These are dark days for Bayer, the giant German pharmaceutical. It could be the target of thousands of class-action lawsuits – and it may have to make the pay-outs from its own deep pockets rather than from its insurers’.
The crisis revolves around its cholesterol-lowering drug Baycol (cerivastatin). It was voluntarily removed from the American market in 2001 because it was feared the drug could cause rhabdomyolysis, a muscle-wasting condition that can be fatal.
But attorneys in America have got hold of correspondence between executives at Bayer and GlaxoSmithKline from 1997. Some sections suggest that Bayer knew back then about the potential dangers of the drug.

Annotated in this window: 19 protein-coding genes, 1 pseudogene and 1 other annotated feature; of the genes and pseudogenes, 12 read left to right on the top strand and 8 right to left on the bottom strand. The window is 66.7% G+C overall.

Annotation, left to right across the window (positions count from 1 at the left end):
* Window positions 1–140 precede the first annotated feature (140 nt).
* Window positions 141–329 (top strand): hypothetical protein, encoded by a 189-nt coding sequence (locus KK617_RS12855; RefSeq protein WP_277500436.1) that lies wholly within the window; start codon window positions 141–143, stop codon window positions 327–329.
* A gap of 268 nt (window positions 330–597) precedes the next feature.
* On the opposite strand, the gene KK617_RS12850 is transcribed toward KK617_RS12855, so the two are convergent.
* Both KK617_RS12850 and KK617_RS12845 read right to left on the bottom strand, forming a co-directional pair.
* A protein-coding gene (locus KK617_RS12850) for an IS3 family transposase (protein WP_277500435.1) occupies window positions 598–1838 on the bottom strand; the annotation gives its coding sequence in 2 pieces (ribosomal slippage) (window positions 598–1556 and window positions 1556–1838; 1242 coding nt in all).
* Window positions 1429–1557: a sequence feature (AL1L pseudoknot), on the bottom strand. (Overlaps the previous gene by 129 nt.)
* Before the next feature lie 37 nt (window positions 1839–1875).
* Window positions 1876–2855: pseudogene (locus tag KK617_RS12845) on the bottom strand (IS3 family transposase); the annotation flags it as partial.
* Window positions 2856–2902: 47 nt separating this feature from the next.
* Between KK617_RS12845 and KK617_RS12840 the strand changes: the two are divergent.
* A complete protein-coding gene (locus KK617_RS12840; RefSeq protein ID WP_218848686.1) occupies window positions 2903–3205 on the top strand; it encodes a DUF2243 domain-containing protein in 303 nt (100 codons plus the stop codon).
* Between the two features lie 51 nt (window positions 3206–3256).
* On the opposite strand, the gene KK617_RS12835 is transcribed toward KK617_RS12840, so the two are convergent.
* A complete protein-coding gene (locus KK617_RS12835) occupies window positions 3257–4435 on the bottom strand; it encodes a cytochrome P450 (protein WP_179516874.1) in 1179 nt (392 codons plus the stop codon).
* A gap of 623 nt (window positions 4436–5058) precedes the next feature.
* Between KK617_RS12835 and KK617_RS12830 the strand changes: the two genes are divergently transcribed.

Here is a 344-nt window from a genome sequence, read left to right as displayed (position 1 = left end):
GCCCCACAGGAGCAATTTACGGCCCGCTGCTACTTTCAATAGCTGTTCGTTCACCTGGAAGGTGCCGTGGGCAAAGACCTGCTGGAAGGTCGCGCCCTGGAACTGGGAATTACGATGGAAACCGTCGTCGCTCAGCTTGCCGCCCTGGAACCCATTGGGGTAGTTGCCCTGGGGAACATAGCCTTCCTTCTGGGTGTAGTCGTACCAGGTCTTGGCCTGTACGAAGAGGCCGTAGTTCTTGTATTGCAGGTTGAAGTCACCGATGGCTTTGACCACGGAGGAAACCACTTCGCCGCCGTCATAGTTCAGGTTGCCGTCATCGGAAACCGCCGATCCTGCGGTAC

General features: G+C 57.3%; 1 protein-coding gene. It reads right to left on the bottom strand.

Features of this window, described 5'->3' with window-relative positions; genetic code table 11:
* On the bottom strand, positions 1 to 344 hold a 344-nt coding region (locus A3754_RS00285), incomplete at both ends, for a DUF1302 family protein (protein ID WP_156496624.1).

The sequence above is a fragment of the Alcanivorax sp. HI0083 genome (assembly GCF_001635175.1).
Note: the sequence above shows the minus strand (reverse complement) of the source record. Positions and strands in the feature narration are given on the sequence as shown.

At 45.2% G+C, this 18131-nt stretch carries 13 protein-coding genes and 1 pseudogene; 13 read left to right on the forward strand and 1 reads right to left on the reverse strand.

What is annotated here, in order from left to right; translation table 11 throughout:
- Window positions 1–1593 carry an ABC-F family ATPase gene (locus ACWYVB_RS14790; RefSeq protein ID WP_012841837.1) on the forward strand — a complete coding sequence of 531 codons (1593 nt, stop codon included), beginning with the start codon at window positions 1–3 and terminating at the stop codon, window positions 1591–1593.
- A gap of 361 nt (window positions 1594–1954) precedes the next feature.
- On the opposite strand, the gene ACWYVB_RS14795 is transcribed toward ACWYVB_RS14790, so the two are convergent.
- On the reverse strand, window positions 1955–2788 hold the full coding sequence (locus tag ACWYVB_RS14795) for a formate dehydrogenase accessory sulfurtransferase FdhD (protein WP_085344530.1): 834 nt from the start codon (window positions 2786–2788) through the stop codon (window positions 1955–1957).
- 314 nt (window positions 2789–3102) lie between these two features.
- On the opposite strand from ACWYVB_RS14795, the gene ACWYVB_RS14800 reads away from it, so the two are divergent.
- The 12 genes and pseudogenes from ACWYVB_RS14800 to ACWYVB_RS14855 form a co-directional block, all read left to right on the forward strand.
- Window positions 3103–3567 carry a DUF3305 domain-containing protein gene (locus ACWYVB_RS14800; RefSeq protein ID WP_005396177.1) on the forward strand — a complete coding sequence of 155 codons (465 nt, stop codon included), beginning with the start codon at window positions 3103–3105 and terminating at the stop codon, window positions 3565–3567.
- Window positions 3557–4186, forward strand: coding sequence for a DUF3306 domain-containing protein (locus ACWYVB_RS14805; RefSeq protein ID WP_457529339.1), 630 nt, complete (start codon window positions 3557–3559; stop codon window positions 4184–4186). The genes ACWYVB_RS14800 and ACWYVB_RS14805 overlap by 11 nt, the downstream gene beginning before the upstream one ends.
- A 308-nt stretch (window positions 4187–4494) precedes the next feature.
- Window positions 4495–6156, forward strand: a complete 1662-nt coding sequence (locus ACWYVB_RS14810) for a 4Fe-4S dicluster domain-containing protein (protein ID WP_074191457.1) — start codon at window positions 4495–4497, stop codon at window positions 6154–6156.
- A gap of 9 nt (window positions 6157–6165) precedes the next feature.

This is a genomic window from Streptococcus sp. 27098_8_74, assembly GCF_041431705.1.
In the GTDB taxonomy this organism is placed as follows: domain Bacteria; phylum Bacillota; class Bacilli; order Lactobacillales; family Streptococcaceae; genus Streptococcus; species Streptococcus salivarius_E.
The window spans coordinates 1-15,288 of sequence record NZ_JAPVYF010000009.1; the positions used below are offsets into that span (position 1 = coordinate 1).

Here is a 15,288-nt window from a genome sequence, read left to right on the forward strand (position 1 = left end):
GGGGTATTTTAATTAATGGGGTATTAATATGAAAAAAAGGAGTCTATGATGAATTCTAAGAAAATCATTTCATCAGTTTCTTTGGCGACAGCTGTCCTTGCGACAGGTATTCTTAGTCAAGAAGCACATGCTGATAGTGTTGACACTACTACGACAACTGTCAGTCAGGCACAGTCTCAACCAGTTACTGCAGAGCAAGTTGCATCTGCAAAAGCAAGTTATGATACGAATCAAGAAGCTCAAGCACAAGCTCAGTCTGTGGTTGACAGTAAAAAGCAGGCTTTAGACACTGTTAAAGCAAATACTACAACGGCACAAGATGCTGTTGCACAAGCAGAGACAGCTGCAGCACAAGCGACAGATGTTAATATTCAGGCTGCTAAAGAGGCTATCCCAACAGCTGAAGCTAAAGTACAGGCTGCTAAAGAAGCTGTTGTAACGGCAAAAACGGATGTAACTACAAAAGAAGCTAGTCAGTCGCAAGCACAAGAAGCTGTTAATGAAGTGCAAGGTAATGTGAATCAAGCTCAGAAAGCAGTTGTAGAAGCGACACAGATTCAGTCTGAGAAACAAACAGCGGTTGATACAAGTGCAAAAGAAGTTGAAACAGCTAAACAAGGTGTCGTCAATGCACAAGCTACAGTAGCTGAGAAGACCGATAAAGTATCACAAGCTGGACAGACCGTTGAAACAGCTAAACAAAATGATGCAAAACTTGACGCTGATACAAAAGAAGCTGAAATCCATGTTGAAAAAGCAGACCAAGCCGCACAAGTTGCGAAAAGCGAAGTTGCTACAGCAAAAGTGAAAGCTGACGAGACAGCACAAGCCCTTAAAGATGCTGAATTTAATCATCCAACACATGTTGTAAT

Bayer is claiming the phrases were taken out of context, and that improper prescribing was the cause of the rhabdomyolysis cases.
But if the attorneys win the day in court, Bayer will lose insurance cover on judgments that could run into billions of dollars.
Currently there are 6,800 people, many from Germany, waiting to serve class-action lawsuits. If Bayer does successfully counter the suits from America, other countries are waiting in the wings to begin proceedings.
(Source: Time, 2003; March 10: 20).